“Hardcore Henry”: Ultraviolent videogame on the big screen


Grade: C-

Verdict: “Henry” falls short of first person shooter adrenaline, while maintaining its dude-centric guy-sthetic. The result is an occasionally fun film that’s mostly monotonous.


There’s a moment in “Hardcore Henry” when sidekick Jimmy finds reason to claim that ethics don’t matter if you’re a rich guy who’s getting laid. He’s a little bit mocking, and uses more colorful language than I’m allowed to quote here, but nonetheless he sums up this movie’s entire ideology: you’re cool if you’re a dude who kicks ass. Perhaps unsurprisingly, the movie doesn’t.

“Hardcore Henry” is about you, waking up on a science blimp after a near death experience. A hot science chick (Haley Bennett) screws on your new bionic limbs. She claims to be your wife, tells you you’re super powerful and cool. She then gets kidnapped by evil Akan, Danila Kozlovsky playing his best albino, telekinetic Javier Bardem circa “Skyfall.” In the process, you hit up a fancy strip club and kill a bunch of dudes.

Sounds like a teen boy’s wet dream, right?  It’s an ultraviolent, excessively macho and grossly misogynistic first-person shooter, but lamer since all you’re doing is watching it happen.

First, the ultraviolence: disappointing.There are some good moments, flamethrowers and heads exploding right in front you as you wreak havoc in the streets of Moscow. Plus the film tries to keep a hectic pace by stuffing every moment with a new dude to pummel. All this stuff gets tiring, though. In the second act, I struggled to pay attention as my brain overloaded with bloodsplatter and the crunch of bones breaking.

Part of the problem is Henry, who’s good at killing people but isn’t a fun killer. He lacks finesse. He kicks and punches and shoots as bad guys come at him, which might be logical but isn’t interesting. I started craving some epic choreography, and wanting the kind of awesome slaughter that makes you peek through your fingers and giggle. There’s some of that in spurts, specifically in an adrenaline-fueled killing spree set to Queen’s “Don’t Stop Me Now,” and those moments powered me through the rest of the film’s monotonous shoot-shoot-stabs.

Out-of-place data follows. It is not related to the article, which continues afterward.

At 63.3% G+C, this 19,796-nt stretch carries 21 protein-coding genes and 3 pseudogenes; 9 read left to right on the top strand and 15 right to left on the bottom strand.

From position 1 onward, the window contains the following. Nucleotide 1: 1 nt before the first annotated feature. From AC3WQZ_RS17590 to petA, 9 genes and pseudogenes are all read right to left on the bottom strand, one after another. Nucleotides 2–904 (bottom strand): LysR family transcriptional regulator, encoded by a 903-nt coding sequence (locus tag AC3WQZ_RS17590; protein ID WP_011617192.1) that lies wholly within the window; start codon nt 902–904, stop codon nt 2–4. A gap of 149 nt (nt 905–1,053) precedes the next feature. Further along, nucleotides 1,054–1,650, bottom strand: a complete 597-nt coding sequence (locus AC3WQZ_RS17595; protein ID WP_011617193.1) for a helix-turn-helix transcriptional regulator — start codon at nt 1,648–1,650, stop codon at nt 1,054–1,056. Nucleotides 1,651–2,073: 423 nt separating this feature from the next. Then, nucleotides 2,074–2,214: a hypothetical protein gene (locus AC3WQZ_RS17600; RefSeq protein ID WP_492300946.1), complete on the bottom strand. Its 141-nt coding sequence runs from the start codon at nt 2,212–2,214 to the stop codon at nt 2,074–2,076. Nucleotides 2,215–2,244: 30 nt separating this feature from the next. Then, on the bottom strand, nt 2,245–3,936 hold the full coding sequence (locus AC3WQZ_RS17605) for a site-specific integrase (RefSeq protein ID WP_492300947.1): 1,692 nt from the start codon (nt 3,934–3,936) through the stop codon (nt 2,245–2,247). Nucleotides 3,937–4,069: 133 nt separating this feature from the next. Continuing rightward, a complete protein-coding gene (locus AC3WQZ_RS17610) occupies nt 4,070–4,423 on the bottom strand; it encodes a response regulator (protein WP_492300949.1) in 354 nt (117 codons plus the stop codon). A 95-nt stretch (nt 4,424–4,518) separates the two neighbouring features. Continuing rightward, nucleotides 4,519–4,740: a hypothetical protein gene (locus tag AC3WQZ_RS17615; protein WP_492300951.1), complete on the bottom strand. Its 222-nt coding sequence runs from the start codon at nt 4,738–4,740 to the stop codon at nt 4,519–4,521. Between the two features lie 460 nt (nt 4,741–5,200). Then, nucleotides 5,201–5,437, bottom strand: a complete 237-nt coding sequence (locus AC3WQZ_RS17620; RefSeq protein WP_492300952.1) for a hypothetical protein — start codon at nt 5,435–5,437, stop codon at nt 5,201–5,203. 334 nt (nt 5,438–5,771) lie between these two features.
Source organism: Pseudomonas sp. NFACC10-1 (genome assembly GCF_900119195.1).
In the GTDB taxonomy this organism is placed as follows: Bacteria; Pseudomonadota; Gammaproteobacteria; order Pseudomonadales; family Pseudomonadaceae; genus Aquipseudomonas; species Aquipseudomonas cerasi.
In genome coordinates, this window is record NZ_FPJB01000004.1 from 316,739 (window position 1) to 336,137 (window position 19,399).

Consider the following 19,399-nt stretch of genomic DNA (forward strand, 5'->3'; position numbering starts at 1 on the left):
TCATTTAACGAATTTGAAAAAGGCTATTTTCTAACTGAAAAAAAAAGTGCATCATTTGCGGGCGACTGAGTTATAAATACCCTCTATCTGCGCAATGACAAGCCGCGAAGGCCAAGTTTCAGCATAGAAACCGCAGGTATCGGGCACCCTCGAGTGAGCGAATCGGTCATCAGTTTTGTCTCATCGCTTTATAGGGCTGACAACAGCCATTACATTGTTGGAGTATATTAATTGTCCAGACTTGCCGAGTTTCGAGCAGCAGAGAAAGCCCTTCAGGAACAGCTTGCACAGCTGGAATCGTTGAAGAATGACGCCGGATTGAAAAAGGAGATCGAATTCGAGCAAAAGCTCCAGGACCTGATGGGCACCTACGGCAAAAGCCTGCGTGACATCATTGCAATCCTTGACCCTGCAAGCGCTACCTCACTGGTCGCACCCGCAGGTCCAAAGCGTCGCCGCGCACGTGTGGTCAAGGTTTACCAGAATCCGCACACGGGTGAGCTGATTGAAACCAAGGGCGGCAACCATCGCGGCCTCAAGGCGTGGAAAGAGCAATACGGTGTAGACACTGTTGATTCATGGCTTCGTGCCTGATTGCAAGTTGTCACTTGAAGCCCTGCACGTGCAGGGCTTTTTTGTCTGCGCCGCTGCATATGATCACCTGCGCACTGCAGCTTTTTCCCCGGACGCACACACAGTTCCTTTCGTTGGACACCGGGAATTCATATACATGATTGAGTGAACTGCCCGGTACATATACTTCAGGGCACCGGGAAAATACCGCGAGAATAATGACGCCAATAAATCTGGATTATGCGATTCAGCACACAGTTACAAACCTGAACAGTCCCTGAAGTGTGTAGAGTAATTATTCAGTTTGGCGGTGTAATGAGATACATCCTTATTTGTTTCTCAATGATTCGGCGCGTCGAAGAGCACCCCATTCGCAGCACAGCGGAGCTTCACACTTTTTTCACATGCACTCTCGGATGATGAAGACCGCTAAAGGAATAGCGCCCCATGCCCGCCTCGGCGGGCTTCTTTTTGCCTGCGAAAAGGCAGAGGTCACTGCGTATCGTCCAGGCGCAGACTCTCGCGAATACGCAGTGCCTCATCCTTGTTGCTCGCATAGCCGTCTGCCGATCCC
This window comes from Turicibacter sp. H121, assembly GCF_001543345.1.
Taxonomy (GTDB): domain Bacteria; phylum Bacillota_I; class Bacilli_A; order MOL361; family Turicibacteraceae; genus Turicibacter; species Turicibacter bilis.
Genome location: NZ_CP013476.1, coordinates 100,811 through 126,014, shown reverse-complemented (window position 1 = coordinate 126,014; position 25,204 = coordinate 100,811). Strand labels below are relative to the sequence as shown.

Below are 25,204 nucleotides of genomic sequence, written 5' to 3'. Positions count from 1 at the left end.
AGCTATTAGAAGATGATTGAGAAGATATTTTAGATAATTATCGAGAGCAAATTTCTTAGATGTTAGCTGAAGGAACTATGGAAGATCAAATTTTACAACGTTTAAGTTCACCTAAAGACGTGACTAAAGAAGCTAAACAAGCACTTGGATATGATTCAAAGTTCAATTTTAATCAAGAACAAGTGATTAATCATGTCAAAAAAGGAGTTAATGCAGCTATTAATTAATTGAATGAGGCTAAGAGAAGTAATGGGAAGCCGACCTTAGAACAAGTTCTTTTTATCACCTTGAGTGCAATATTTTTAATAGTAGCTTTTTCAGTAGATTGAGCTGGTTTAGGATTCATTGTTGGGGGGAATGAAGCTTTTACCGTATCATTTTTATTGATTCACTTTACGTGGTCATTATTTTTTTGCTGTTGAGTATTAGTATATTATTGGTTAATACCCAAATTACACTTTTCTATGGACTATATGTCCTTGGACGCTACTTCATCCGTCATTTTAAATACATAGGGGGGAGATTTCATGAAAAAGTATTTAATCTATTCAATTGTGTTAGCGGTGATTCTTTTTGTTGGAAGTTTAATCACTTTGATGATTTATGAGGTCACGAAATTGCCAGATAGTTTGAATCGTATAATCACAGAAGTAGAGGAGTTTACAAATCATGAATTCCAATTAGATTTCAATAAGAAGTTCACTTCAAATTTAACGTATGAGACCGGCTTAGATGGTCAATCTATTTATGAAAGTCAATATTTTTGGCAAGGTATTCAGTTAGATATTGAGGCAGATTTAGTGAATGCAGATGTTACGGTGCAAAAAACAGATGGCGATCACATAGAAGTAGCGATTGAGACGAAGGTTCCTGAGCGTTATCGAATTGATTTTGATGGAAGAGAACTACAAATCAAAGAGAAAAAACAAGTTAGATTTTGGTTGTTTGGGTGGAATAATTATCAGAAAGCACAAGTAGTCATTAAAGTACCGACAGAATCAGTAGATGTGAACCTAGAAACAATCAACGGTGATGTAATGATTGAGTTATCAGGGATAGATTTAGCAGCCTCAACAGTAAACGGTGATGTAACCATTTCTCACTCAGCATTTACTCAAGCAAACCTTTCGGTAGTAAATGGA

Further alienating is “Henry”’s relationship with women. Shameless misogyny is the norm to appeal to as many agitated teenage boys as possible. I understand I’m not supposed to get touchy about casual misogyny that is geared towards men and I shouldn’t overanalyze it (cough). However, they don’t make it easy to ignore. Every female character, including the supposedly badass ninja chicks in leather, is naked, annoying or two-faced. Try harder, action flicks.

How it deals with gaming tropes is an area of some interest, in that it plays exactly like a videogame. All the writing is game talk too, with a few tutorials thrown in as you go along. That’s all cute or whatever, but aside from one funny scene involving a horse, none of it made the movie worthwhile. There’s no commentary here, it’s got nothing to say about gaming or game violence. It just is a videogame, one in which the viewer doesn’t have any control, which gets old quickly.

As much as “Hardcore Henry” emulates a first person shooter, it can never engage like a videogame can. So unless you love mediocre male fantasies and/or watching endless game playthroughs online, sit this one out. You’ll get a heavier adrenaline dose from a Monster and a few hours with a controller in your hands.